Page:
Earth Sciences student research on metamorphic rock in North China

Miss Jessie Kwan Long-ching (left), under the supervision of Professor Zhao Guochun, conducts her research with the aid of the Electron Probe Micro-Analyzer (EPMA). Credit: The University of Hong Kong
Miss Jessie Kwan Long-ching (left), under the supervision of Professor Zhao Guochun, conducts her research with the aid of the Electron Probe Micro-Analyzer (EPMA).
Credit: The University of Hong Kong

Miss Jessie Kwan Long-ching, a year-4 undergraduate student in the Department of Earth Sciences, the University of Hong Kong (HKU), has just published a paper entitled “Metamorphic P-T path of mafic granulites from Eastern Hebei: Implications for the Neoarchean tectonics of the Eastern Block, North China Craton” in Gondwana Research, a leading peer-reviewed international journal (2015 SCI impact factor = 8.743). Jessie’s paper was produced from the result of her Final Year Project in which she carried out a detailed pressure-temperature evolution study on the ~2.5 billion year old high-grade metamorphic rocks (called granulites) from Eastern Hebei Province (China). The result shows that the ~2.5 billion year old mafic granulites from the Taipingzhai area experienced metamorphism that is characterized by an anticlockwise P-T path involving isobaric cooling, reflecting an origin related to the underplating of mantle-derived magmas, not consistent with subduction and collision processes under a plate tectonics regime. Jessie’s achievement will further inspire HKU undergraduate students’ interest in doing scientific research and having their research outputs published in international journals.

Jessie’s research was supervised by Professor Zhao Guochun, who is an outstanding researcher in the supercontinent and metamorphic petrology fields, and has published more than 260 papers cited 18000 times. Professor Zhao won the State Natural Science Award (Second Prize) in 2014 and was selected as the Laureate of the 29th Khwarizmi International Award in 2016. (For details, please see the following links.)

As one of three major types of rocks (igneous, sedimentary and metamorphic rocks), metamorphic rocks are formed from the transformation of existing rock types, in a process called metamorphism that happens in the deep earth due to the change of pressure, temperature and other physical and chemical conditions. Jessie has become very interested in the tectonic setting and process of metamorphic rocks since she took the course “Metamorphic Petrogenesis” taught by Professor Zhao, leading her to take metamorphic study as her research topic. She invited Professor Zhao to be her supervisor of her final year project entitled “Metamorphic P-T path of mafic granulites from Eastern Hebei: Implications for the Neoarchean tectonics of the Eastern Block, North China Craton”.

Situated about 200 km east of Beijing and covering an area of more than 10,000 square meters, Eastern Hebei is considered as one of the most ideal high-grade terranes to study the formation and evolution of Precambrian (>542 million years ago) crust as it consists of voluminous Archean (?2.5 billion years ago) rocks. Previously, geologists carried out extensive investigations on metamorphic terranes in North China, including Eastern Hebei. However, former studies were mainly based on inconsistent and conventional methods (geothermobarometric calculations) to determine the pressure-temperature conditions of metamorphic terranes, which may result in large errors. It therefore remains highly controversial whether these findings reflect the true metamorphic history of the area instead of artifacts of traditional calculations.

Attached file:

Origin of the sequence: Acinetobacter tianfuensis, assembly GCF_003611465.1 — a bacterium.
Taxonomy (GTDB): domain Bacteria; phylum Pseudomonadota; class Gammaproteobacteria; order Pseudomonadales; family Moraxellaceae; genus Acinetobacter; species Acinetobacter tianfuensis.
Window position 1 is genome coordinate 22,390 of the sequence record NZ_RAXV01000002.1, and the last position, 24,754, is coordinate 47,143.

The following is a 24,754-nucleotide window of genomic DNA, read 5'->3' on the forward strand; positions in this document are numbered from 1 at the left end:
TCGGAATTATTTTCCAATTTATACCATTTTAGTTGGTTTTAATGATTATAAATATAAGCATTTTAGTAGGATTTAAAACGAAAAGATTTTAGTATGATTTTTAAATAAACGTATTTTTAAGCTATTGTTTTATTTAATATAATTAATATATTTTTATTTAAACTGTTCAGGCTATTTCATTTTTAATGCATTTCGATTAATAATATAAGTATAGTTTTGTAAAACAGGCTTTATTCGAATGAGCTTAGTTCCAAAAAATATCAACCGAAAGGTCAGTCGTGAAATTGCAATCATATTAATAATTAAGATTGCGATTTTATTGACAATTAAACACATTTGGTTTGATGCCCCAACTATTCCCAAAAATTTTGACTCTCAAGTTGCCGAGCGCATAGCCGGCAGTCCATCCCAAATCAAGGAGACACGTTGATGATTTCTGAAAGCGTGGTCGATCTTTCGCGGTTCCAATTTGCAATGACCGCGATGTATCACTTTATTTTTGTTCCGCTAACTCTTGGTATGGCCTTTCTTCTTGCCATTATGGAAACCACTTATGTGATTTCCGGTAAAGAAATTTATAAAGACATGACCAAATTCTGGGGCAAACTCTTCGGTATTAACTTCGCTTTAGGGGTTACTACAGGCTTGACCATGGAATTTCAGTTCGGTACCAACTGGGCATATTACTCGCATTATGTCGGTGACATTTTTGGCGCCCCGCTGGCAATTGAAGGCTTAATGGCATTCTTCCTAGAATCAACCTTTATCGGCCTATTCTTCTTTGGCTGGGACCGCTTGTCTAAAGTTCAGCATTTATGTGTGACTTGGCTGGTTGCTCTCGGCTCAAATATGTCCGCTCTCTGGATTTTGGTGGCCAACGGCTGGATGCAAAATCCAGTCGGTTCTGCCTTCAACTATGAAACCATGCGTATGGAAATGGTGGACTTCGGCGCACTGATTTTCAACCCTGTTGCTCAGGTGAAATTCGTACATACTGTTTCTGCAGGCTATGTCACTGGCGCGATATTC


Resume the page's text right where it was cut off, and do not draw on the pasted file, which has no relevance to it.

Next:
This forms the justification for Jessie’s research in which she applied the THMOCALC phase-equilibrium modeling technique to pressure-temperature calculations of different mineral assemblages and metamorphic stages recognized in the Eastern Hebei mafic granulites, which yielded accurate results of metamorphic pressure-temperature conditions.

Under Professor Zhao’s supervision, Jessie designed detailed research plans which include thin-section examination under the microscope, mineral composition analysis using new EPMA machine in the department, data processing, thermodynamic modelling and finally geological map drawing.

Reflecting on her recent research experience, Jessie said: “Besides the supervision of Professor Zhao, the Earth Sciences Department and the Faculty of Science have fully supported my research by providing research funds as well as advanced equipment such as petrological microscopes and Electron Probe Micro-Analyzer (EPMA) which was newly introduced to the Department and is the only one of its kind in Hong Kong. The data used in this particular research was the first batch of dataset successfully released by this machine. HKU has always encouraged research not only at the postgraduate level but also for undergraduates. As a beginner to the world of academic research who knows little about mineralogy, research and equipment, I am grateful to the tutors, postgraduate students and lab technicians in the department for their generous help and support.”

As her supervisor, Professor Guochun Zhao is very satisfied with Jessie’s achievement and hopes more and more HKU undergraduate students can publish their research outcomes in international journals in future.

Note: The above post is reprinted from materials provided by The University of Hong Kong.

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